Venue: Council Chamber - Rotherham Town Hall, Moorgate Street, Rotherham, South Yorkshire S60 2TH
Nominations to Chair the meeting
In the absence of both the Chair and Vice-Chair, Councillor Browne was nominated from the floor to chair the meeting.
To consider the minutes of the previous meeting of the Overview and Scrutiny Management Board held on 13 September 2023 and 11 October 2023 and to approve them as a true and correct record of the proceedings.
Resolved: - That the Minutes of the meeting of the Overview and Scrutiny Management Board held on 13 September 2023 and 11 October 2023 be approved as a true record.
Declarations of Interest
To receive declarations of interest from Members in respect of items listed on the agenda.
There were no declarations of interest.
Questions from Members of the Public and the Press
To receive questions relating to items of business on the agenda from members of the public or press who are present at the meeting.
There were no questions from the press or public.
Exclusion of the Press and Public
To consider whether the press and public should be excluded from the meeting during consideration of any part of the agenda.
There were no items on the agenda requiring the exclusion of the public or press.
To consider a report of the Assistant Chief Executive.
To receive a report outlining the complaints and compliments that the Council received in the period 1st April 2022-31st March 2023, highlighting key themes and longer-term trends.
Members of Overview and Scrutiny Management Board are asked to:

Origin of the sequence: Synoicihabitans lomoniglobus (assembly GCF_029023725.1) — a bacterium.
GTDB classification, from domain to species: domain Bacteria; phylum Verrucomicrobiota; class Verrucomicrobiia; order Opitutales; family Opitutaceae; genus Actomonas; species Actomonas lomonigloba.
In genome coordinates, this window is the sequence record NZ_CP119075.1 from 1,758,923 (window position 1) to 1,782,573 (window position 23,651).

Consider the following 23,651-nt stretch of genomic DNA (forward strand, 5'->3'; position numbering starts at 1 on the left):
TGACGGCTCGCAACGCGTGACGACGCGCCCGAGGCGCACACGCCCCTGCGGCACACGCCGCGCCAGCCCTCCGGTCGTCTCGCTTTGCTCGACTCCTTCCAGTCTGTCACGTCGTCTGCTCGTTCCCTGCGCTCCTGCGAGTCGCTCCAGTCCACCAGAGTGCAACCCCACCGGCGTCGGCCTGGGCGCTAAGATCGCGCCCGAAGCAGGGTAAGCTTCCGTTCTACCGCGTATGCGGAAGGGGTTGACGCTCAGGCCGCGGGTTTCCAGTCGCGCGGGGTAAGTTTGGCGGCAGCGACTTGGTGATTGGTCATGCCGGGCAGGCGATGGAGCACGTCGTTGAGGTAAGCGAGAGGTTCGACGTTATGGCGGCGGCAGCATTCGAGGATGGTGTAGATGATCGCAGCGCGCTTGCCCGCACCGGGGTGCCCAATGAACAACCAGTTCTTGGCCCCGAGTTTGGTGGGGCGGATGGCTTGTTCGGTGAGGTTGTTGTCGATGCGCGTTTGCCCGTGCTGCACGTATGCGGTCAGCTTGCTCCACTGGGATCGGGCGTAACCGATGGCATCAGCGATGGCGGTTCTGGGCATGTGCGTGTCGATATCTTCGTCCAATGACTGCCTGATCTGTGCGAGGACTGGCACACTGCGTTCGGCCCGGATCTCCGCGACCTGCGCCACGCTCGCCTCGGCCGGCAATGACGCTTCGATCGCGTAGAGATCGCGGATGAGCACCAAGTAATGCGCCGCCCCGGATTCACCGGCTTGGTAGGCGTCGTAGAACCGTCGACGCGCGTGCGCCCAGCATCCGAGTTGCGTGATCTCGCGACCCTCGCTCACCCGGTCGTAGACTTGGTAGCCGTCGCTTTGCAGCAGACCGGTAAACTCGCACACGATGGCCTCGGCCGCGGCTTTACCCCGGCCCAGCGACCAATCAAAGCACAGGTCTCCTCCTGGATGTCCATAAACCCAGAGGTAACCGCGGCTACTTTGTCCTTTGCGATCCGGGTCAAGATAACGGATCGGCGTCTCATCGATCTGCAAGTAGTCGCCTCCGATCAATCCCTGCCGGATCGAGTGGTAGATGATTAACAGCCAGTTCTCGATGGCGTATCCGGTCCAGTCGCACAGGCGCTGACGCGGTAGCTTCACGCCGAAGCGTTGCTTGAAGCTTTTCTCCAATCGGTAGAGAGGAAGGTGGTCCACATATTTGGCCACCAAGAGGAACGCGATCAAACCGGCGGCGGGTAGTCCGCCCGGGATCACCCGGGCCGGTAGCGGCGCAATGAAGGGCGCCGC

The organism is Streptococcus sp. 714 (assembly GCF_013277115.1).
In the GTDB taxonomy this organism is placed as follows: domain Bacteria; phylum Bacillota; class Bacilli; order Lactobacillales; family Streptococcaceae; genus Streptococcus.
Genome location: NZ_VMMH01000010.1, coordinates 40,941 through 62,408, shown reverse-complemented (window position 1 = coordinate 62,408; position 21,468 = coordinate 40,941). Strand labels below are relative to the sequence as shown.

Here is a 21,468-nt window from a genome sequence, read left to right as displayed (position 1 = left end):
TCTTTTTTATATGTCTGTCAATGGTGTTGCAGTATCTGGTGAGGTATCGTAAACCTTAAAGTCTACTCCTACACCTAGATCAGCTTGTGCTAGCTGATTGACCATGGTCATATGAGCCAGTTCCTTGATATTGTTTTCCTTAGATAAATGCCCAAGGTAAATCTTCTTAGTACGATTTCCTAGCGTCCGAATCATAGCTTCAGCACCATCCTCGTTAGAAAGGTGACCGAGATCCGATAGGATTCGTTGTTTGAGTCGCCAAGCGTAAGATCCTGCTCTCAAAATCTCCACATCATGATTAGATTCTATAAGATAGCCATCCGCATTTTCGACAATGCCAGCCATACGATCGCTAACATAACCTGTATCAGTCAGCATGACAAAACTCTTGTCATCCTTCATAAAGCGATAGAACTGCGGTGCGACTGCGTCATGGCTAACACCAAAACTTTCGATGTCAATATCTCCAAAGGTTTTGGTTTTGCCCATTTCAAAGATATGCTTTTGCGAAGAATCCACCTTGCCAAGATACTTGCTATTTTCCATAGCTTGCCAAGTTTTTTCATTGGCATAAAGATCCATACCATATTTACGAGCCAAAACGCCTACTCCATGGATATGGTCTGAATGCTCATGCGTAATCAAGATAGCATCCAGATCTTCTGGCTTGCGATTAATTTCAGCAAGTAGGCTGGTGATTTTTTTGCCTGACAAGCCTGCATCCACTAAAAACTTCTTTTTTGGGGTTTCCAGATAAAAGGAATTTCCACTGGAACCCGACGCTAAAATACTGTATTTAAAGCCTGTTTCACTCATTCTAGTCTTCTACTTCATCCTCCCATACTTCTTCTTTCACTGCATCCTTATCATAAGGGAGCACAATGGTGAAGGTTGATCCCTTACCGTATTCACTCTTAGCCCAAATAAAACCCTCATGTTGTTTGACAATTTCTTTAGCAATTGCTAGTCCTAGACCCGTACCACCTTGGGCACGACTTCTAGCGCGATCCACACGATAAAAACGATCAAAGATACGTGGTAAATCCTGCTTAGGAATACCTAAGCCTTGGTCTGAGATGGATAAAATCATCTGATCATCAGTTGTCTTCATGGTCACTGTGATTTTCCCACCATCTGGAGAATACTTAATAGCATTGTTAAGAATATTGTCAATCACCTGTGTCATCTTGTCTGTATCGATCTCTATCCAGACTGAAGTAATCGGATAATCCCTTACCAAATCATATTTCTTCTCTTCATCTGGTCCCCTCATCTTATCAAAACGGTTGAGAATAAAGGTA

1. Note the Annual Compliments and Complaints Report for 2022/23.
2. Provide comments on areas that require further improvement regarding complaints handling and reporting.
The Chair invited the Cabinet Member for Customer Services, Finance and Community Safety to introduce the report. The report gave an overview of compliments and complaints received in 2022-23 and provided a comparison with trends and performance over the previous five years. It was outlined that understanding complaints and compliments was important to the Council to help it learn about how it dealt with customers and where improvements could be made to ensure that services were delivered in a fair and equitable manner. The Cabinet Member welcomed feedback from OSMB on the content and format of the report.
The Assistant Chief Executive welcomed representatives from each of the directorates to address service specific questions. The Assistant Chief Executive gave a short presentation outlining the direction of travel for complaints over the past 5 years. It was noted that following feedback from the Board a greater emphasis has been placed on the themes emerging from complaints, actions taken and the impact that this has had on trends. It was noted that the Covid 19 pandemic had reduced the numbers received between 2020 - 2022. However, in 2022-23 the numbers returned to slightly above pre pandemic levels.
Most Directorates saw an increase in the numbers of complaints. 280 more complaints were received in 2022/23, which was an increase of 25%. 175 more complaints were upheld (proportionately this is a significant increase on the previous year with 32% of all complaints upheld compared to 24% last year.
More complaints were received that were categorised as Quality of Service (31% of all complaints this year and 13% last year) and complaints categorised as Action of Staff decreased significantly. More compliments were received although it was noted that not all compliments may be passed on to the Complaints Team by staff.